Comment on “Condensation of Excitons in a Trap”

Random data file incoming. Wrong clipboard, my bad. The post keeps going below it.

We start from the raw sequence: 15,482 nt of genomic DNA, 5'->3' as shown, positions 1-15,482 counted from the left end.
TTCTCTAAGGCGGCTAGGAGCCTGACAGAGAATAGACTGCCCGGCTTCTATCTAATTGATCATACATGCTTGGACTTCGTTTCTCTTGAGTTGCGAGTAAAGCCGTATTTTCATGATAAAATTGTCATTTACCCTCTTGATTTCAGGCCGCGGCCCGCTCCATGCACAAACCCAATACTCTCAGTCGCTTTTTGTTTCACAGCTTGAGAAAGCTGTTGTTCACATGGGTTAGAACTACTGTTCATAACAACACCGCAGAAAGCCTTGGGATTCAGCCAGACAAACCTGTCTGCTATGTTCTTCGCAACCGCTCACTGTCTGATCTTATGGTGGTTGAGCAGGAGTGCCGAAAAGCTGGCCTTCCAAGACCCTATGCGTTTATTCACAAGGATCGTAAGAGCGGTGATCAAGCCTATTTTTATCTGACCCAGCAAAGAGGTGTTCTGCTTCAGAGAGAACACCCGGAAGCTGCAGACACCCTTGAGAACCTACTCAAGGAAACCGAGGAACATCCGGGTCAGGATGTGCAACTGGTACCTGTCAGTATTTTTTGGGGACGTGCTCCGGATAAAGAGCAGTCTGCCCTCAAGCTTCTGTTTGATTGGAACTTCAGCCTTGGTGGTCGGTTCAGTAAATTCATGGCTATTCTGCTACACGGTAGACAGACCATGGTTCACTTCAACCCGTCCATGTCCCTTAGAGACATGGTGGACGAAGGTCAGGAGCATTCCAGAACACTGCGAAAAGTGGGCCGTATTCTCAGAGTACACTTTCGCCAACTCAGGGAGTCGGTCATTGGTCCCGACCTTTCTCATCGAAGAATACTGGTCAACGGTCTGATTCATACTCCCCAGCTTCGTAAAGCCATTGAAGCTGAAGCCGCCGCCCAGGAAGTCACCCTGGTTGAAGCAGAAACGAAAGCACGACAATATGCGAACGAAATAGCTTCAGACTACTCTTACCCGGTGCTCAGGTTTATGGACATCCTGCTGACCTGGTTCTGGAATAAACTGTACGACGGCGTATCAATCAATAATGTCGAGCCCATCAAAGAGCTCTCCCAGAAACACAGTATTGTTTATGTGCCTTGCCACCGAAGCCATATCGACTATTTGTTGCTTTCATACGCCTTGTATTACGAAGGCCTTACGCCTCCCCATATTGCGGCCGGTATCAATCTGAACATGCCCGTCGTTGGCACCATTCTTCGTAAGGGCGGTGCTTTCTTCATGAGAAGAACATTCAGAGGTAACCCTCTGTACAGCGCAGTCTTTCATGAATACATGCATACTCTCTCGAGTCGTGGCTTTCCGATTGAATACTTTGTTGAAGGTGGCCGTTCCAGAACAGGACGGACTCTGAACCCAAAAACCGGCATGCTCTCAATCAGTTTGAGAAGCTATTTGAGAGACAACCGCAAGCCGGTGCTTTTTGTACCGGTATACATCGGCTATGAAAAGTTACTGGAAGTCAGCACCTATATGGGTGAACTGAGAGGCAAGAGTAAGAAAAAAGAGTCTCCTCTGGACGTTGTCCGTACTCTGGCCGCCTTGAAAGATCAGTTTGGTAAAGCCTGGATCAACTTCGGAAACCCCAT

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<ul><li><p>Comment on Condensation of Excitons in a TrapDirk Semkat,* Siegfried Sobkowiak, Gunter Manzke, and Heinrich Stolz</p><p>Institut fur Physik, Universitat Rostock, D-18051 Rostock, Germany</p><p>Condensation of excitons is still a fascinating topic of solidstate physics. In a recent Letter Condensation ofExcitons in a Trap,1 High et al. claim to have observed acondensed state in a system of indirect excitons in doublequantum well structures within an electrostatic potential trap.As in every BoseEinstein condensate, spontaneous coherenceof matter waves should emerge in the exciton system. Thiscoherence is transferred to the decay luminescence and thusshould be observable in the light emission from the excitoncloud. Indeed, the authors have observed in a series ofexperiments a pronounced increase of the coherence of thelight emitted from the excitons either by lowering thetemperature or by increasing the power of the laser excitingthe excitons (compare Figures 3d,e, 4, and 5 of ref 1).The coherence properties of the emitted light were measured</p><p>with the well-known technique of shift interferometry.2 Heretwo images of the same object, shifted by a small amount of ,are superimposed, and by varying the phase delay between thetwo light paths, interference fringes are generated (see Figure 2of ref 1). To determine the interference contrast, the authorsuse the simple formula C = (I12 I1 I2)/2(I1I2)1/2. Furthersupport for the interpretation of the occurrence of acondensate is derived by the authors from a simple idealBoson model for the excitons captured in a harmonic trap fromthe critical temperature Tc = (6</p><p>1/2)/()2d with 2d =(xy)</p><p>1/2 being the 2d oscillator frequency. With theassumptions for the trap oscillator frequencies the authorsgive, this indeed would lead to a critical temperature for BECfor N 3 103 excitons in the trap of 2 K.As will be shown in this comment, there are several</p><p>objections against the statements in ref 1 based on a rigoroustheory of shift interferometry as well as on the thermodynamicproperties of a dense interacting exciton gas in a potential trap.Theory of Shift Interferometry. We start with a single</p><p>point emitter at position xo,yo in the object plane at d1, whichis imaged by a lens. The amplitude of the light eld at a point(xi,yi) in the image plane at d2 is then given by</p><p>3</p><p>= +</p><p> +</p><p> + + +</p><p>E x yMd</p><p>ikd M</p><p>ikMd</p><p>x y E x y</p><p>ikd</p><p>x y P x Mx y My</p><p>( , ) exp[ (1 1/ )]</p><p>exp2</p><p>( ) ( , )</p><p>exp2</p><p>( ) ( , )</p><p>I i i</p><p>i i</p><p>d i i</p><p>12 1</p><p>1</p><p>2 2O o o</p><p>1o2</p><p>o2</p><p>2 o o(1)</p><p>with EO(x,y) denoting the eld amplitude of the emitter andP2d(x,y) the amplitude point spread function (PSF) of the lens.M = d1/d2 is the system magnication.In shift interferometry we superimpose on this image that of</p><p>an identical object shifted by in, for example, the x directionand with an additional phase . Its eld is given by</p><p> = + + </p><p> +</p><p> +</p><p> + +</p><p>E x yMd</p><p>ikd M i</p><p>ikMd</p><p>x y E x y</p><p>ikd</p><p>x y</p><p>P x Mx y My</p><p>( , , ) exp[ (1 1/ ) ]</p><p>exp2</p><p>( ) ( , )</p><p>exp2</p><p>(( ) )</p><p>( , )</p><p>I i i</p><p>i i</p><p>d i i</p><p>12 1</p><p>1</p><p>2 2O o o</p><p>1o</p><p>2o2</p><p>2 o o (2)</p><p>Using the notation of ref 1, the interference pattern of asingle point emitter is given by</p><p> = | + | = + +I x y E x y E x y I I I( , , ) ( , ) ( , , )i i I i i I i i122</p><p>1 2 inter</p><p>(3)</p><p>While I1 and I2 are the images of the two shifted objects, theinterference term is given by</p><p>= *</p><p> | | </p><p> + +</p><p> * + +</p><p>I E x y E x y</p><p>E x yikdx i</p><p>P x Mx y My</p><p>P x Mx y My</p><p>2Re[ ( , ) ( , , )]</p><p>2 ( , ) Re exp</p><p>( , )</p><p>( , )</p><p>I i i i i</p><p>d i i</p><p>d i i</p><p>inter</p><p>O o o2</p><p>1o</p><p>2 o o</p><p>2 o o(4)</p><p>In the following, we are interested only in the case of anincoherently emitting cloud of thermal excitons. Then we canapproximate the rst-order eld correlation functionGO(x, y, x, y) = EO(x, y)E*O(x, y), which represents themutual coherence function of the emitter4 by</p><p> = G x y x y I x y x y x x y y( , , , ) ( , , , ) ( ) ( )O O (5)with IO = |EO(xo, yo)|</p><p>2 representing the intensity distribution ofthe emitter. Therefore, we obtain the interference pattern of thetotal emission by integrating eq 4 over the whole emitter. Thisgives the following expression</p><p> + +</p><p> * + +</p><p>I x y I x yikdx i</p><p>P x Mx y My</p><p>P x Mx y My x y</p><p>( , ) 2 ( , )Re exp</p><p>( , )</p><p>( , ) d d</p><p>i i</p><p>d i i</p><p>d i i</p><p>inter O o o1</p><p>o</p><p>2 o o</p><p>2 o o o o(6)</p><p>Received: July 6, 2012Published: July 23, 2012</p><p>Letter</p><p>pubs.acs.org/NanoLett</p><p> 2012 American Chemical Society 5055 dx.doi.org/10.1021/nl302504h | Nano Lett. 2012, 12, 50555057</p></li><li><p>Equation 6 is the central relation for shift interferometry. Itshows that the interference pattern depends not only on thePSF but also on the intensity distribution of the emittingsource!To obtain quantitative results, we need the PSF of the actual</p><p>imaging setup, which fortunately can be obtained from Figure2S of the supporting material of ref 1. For our purposes, thepoint spread function can be approximated quite well by asimple Gaussian,5</p><p>= +</p><p>P x y P</p><p>x y( , ) expd</p><p>p2 0</p><p>2 2</p><p>2(7)</p><p>Noting that the intensity distribution shown in Figure 2S of ref1 is given by the square of the PSF, eq 7, we obtain p = 2.0 m.Representing the intensity distribution of the exciton cloud</p><p>also by a Gaussian with dierent halfwidths in x- and y-directions as</p><p> = </p><p>I x y I</p><p>x y( , ) exp</p><p>x yO 0</p><p>2 2</p><p>(8)</p><p>the interference pattern can be calculated analytically.Fortunately, due to the choice of the PSF, the nal resultfactorizes into a product of x- and y-dependent functions, sothat for a shift in x-direction, the result for the interferencecontrast C(x, ) = (I12 I1 I2)/2(I1I2)1/2 depends only on and x.As a rst result we demonstrate in Figure 1 that, contrary to</p><p>the statement in ref 1, the image of a point source (full red line)</p><p>is dierent from the interference visibility function; that is, thecontrast as a function of shift of an incoherent source is muchlarger than the optical resolution. Therefore, Figure 1S of ref 1seems to be incorrect, and the scale of upper and lower abscissamust dier by a factor of 1.4. By comparing Figures 1b and 2cof ref 1, one can deduce that it must be the shifts given in ref 1(in the following: B) that have to be scaled by V = 1.4 to getconsistency ( = VB).The interference contrast at x = 0 is shown in Figure 2 as a</p><p>function of the source size for dierent shifts. Looking moreclosely at the curve for B = /V = 4 m, our theory predicts acontrast of 0.07 at source sizes above 6 m HWHM inagreement with the experiment. Reducing the source size, the</p><p>contrast increases reaching values of about 0.20.3 for sizes of2 m similar to those measured experimentally (Figure 3e of ref1). This shows that our theory is able to reproduce theexperimental results of ref 1 almost quantitatively without thenecessity of a coherent condensate.Thermodynamics. To analyze the thermodynamics of the</p><p>exciton gas in the trap, we use a HartreeFockBogoliubovPopov (HFBP) theory (for an overview, see ref 6) which wehave recently applied to excitons in bulk Cu2O.</p><p>7 We use a localdensity approximation well-justied by the extension of the trap(Figure 1 in ref 1) which is, even in the narrower y-direction,still large compared to typical length scales, for example, the 2dexcitonic Bohr radius.Applying the HFBP theory in local density approximation to</p><p>the 2d case, the densities of thermally excited nT and ofcondensed excitons nc (in ThomasFermi approximation) inan external potential Vext form a coupled system of equations,</p><p> = + </p><p>n</p><p>d k k rE k r</p><p>n E k r</p><p>E k r</p><p>(r)(2 )</p><p>( , )( , )</p><p>( ( , ))12</p><p>12</p><p>( ( , ))</p><p>T2</p><p>2 B</p><p>2</p><p>3</p><p>(9)</p><p>= </p><p>nU</p><p>V r U n r</p><p>V r U n r</p><p>(r)1[ ( ) 2 ( )]</p><p>( ( ) 2 ( ))</p><p>c</p><p>0ext 0</p><p>T</p><p>ext 0T</p><p>(10)</p><p>Here nB is the Bose distribution, and the quasiparticle energy Eis given by (compare7)</p><p>= E k r k r U n r( , ) ( , ) ( ( ))2 0 c 23 (11)with</p><p>= + +k r k M V r U n r( , ) /2 ( ) 2 ( )2 2 ext 03 (12)The total density is given by n = nT + nc, is the globalchemical potential, and U0 is the strength of the interexcitonicinteraction. We extract the latter parameter from theexperimentally given energy shift of E = 1.3 meV at n = 3 1010 cm2 by E = 2U0n leading to U0 = 2.2 eVm</p><p>2. The trappotential was taken directly from Figure 1c and d of ref 1.In Figure 3, the critical particle number Ncrit for Bose</p><p>Einstein condensation according to eqs 912 is presented independence on the temperature by the black curve. The dotted</p><p>Figure 1. Comparison of the relative intensity of a point source (fullred line) with the interference visibility function (blue dashed line) fora PSF given by eq 7 with P = 2.0 m and a source size x = 6 m (seeeq 8).</p><p>Figure 2. Contrast at x = 0 for dierent eective shifts B = /V as afunction of the HWHM of the exciton cloud, which is given in theinset as a function of the size parameter x (see eq 8). To allow a directcomparison with the results of ref 1. the contrast was scaled by 0.65,which is the maximum contrast in the experiments.</p><p>Nano Letters Letter</p><p>dx.doi.org/10.1021/nl302504h | Nano Lett. 2012, 12, 505550575056</p></li><li><p>part of the line denotes the region, where the particle numberexceeds the capacity of the trap. Additionally, correspondingcurves are shown for the weakly interacting case (U0/100;dashed blue line) and the noninteracting case (dashdotted redline).For a temperature of 2 K, we obtain a critical particle number</p><p>of about Ncrit 6.3 105 corresponding to a (homogeneous)density of about 6.3 1012 cm2, much higher than theestimate given in ref 1. This discrepancy is obviously due to therather strong excitonexciton interaction which has beenneglected there. Even with the much weaker interaction of U0/100, Ncrit is still about 3.7 10</p><p>5. Neglecting the interaction, ourtheory yields Ncrit 2 103 consistent with the noninteractingestimate.Due to the nite trap depth, there is a temperature-</p><p>dependent maximum exciton number Nmax in the trapdetermined by the condition that the chemical potentialreaches the excitonic band gap just outside the trap. The criticalcurve is only meaningful if Ncrit Nmax. For the interacting case(black line in Figure 3) this holds only at the lowesttemperatures of about 50 mK; that is, the maximum excitonnumber for T 50 mK is always undercritical in the given trap.Conclusions. As has been shown in this comment, there are</p><p>several objections against the statements in ref 1 which togethermake the claims of the Letter highly questionable. First, basedon the theory of imaging of partially coherent light, we havederived a rigorous expression for the contrast of a shiftinterferometer with an arbitrary source. This equation allows usto explain the experimental observations simply by the alsoobserved reduction in spot size (see Figure 3e), without anynecessity to assume the occurrence of a condensate. Second, wederived from a 2d HartreeFockBogoliubovPopov theorythe thermodynamic properties of a dense interacting excitongas in a potential trap. Using the trap parameters as given in ref1 we nd at T = 100 mK the critical particle number of Ncrit 3 104, which is too high to be captured in the trap.</p><p> AUTHOR INFORMATIONNotesThe authors declare no competing nancial interest.</p><p> ACKNOWLEDGMENTSThis work was supported by the Deutsche Forschungsgemein-schaft (Collaborative Research Center SFB 652).</p><p> REFERENCES(1) High, A. A.; Leonard, J. R.; Remeika, M.; Butov, L. V.; Hanson,M.; Gossard, A. C. Nano Lett. 2012, 12, 2605.(2) Barrett, H. H.; Myers, K. J. Foundations of Image Science; JohnWiley &amp; Sons: New York, 2004.(3) Gu, M. Advanced Optical Imaging Theory; Springer-Verlag: Berlin,2000.(4) Born, M.; Wolf, E. Principles of Optics, 7th ed.; CambridgeUniversity Press: Cambridge, 1999.(5) Zhang, B.; Zerubia, J.; Olivo-Marin, J.-C. Appl. Opt. 2007, 46,1819.(6) Proukakis, N. P.; Jackson, B. J. Phys. B 2008, 41, 203002.(7) Sobkowiak, S.; Semkat, D.; Stolz, H.; Koch, T.; Fehske, H. Phys.Rev. B 2010, 82, 064505.</p><p>Figure 3. Critical particle number for BEC vs temperature in the trap.Black line: interacting case (solid: particle number captured by thetrap, dotted: particle number too large to be captured). Dashed blueline: weakly interacting case (U0/100). Dashdotted red line:noninteracting case.</p><p>Nano Letters Letter</p><p>dx.doi.org/10.1021/nl302504h | Nano Lett. 2012, 12, 505550575057</p></li></ul>